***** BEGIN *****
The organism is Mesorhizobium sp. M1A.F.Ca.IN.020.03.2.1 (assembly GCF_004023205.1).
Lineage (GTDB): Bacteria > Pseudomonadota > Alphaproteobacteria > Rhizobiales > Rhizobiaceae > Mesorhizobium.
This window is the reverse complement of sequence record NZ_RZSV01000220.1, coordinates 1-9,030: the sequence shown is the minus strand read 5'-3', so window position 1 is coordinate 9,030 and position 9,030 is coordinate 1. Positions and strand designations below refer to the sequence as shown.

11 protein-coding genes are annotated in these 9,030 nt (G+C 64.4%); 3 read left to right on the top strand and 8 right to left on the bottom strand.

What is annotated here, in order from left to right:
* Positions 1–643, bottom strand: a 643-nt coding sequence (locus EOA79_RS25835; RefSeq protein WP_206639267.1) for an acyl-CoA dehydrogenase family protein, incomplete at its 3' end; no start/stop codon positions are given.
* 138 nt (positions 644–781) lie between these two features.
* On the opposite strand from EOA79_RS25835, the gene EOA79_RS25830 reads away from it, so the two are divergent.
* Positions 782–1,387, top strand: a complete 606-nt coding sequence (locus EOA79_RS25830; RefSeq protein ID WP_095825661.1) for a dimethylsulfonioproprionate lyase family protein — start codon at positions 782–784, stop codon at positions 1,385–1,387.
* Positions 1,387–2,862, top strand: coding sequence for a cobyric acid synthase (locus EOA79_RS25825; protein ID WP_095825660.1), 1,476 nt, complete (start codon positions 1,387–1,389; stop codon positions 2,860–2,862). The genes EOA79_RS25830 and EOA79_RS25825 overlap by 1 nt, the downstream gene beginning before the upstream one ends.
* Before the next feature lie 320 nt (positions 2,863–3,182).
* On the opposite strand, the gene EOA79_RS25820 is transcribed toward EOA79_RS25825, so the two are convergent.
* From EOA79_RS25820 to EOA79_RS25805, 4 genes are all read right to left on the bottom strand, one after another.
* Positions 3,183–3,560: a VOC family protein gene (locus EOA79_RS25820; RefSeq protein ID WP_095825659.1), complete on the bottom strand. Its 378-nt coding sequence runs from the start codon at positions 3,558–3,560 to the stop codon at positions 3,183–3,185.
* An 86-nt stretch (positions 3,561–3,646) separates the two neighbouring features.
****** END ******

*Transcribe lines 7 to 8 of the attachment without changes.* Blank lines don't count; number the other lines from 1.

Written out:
* 138 nt (positions 644–781) lie between these two features.
* On the opposite strand from EOA79_RS25835, the gene EOA79_RS25830 reads away from it, so the two are divergent.